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It's a difficult time to think about anything, but most pet owners will be faced with a decision to make at the end of their pets life 

Home burial

For smaller pets some owners choose to take their pets home with them and find a suitable burial place in the garden. This obviously isn't always a suitable choice as many modern homes don't have suitable garden areas and many of us rent nowadays so this isn't recommended.

Before choosing to take your pet home it's a good idea to check with your local council environmental health department to ensure this is allowed (generally most local authorities will allow this.)

If you do choose to take your pet home with you, be aware that the drugs used to put an animal to sleep can be dangerous for the wildlife in your garden. Unfortunately foxes, rats and even cats may try to dig up your pet's grave and if ingested this could prove fatal so ensure that the hole is deep to deter them from digging.

Avoid burying pets too close to the house and near water supplies.

Cremation

Owners who choose not to take their pet home may wish to have them cremated and with this service may choose to have their ashes returned to them or not. We work closely with Limekiln Farm, based in Gloucester they offer pet cremation services and have been used by the practice for many years now. We have build a great relationship with us during this time, members of the team have visited their facilities and met the staff there; so you can rest assured that your pet will be treated with respect at all times.

 

Communal Cremation

If you do not wish to have your pet's ashes returned to you, a communal cremation is the right choice as your pet's ashes will be scattered after a communal cremation is completed.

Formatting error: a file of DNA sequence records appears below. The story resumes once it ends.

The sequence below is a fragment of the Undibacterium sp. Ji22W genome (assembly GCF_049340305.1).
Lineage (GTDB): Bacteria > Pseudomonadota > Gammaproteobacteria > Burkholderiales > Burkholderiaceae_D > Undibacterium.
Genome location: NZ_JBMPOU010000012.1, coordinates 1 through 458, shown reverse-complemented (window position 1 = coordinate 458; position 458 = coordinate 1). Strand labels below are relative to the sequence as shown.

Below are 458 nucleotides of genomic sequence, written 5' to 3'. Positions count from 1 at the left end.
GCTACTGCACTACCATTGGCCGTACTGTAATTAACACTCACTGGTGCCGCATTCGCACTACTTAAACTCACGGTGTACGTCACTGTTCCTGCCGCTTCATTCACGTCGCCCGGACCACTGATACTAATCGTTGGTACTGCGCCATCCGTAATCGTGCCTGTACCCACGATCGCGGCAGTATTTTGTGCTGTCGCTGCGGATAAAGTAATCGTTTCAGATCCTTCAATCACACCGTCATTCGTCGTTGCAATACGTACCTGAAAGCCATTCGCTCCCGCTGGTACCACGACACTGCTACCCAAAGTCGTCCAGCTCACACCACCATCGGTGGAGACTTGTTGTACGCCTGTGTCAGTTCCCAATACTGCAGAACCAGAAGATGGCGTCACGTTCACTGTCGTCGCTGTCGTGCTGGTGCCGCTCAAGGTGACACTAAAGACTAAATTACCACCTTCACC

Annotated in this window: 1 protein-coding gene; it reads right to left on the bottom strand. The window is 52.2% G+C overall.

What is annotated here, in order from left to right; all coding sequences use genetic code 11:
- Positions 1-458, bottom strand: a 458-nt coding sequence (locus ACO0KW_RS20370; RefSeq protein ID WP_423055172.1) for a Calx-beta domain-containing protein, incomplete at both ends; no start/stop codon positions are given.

Individual Cremation

Image result for wooden pet casketMany pet owners want to keep their pet at home without the burial, so an individual cremation is the best choice. Your pet will be cremated on their own and their ashes collected and stored in a wooden casket. The ashes will be hand delivered to the practice and can be collected from your vets.

This is a nice option for people who aren't sure what to do with their pet's remains as the compact caskets offer many different options.

Burying the Ashes

If space in the garden is difficult, burying a casket may be a more suitable solution for those owners who are short on space. This is also a good option for those with lots of wildlife in the garden as the ashes and wooden casket won't be appealing to scavenging animals.

Planting a Tree/Plant

If you are likely to move and can't bear the thought of leaving your pet behind, buring the ashes in a tub/pot means that they can be taken with you wherever you go. Many people like to plant roses or other flowering plants, so that they can enjoy the beautiful reminder of their pet each time they flower.

Some people mix the ashes directly into the soil, or choose to bury the entire casket (it's your choice, there's no right or wrong way to make a memorial)

Memorial Plaques

If you're burying the ashes (or your pet's remains) you may wish to mark the area that they are buried and a memorial plaque is a great way to do this. There are so many options and companies offering different services, here's some ideas.

Jewellery

Image result for ashes to glassA recent trend has been to have ashes made into glass jewellery, what better way to keep your pet close to you at all times. There are many companies offering such services so we'd suggest looking on the internet for options and prices.

 

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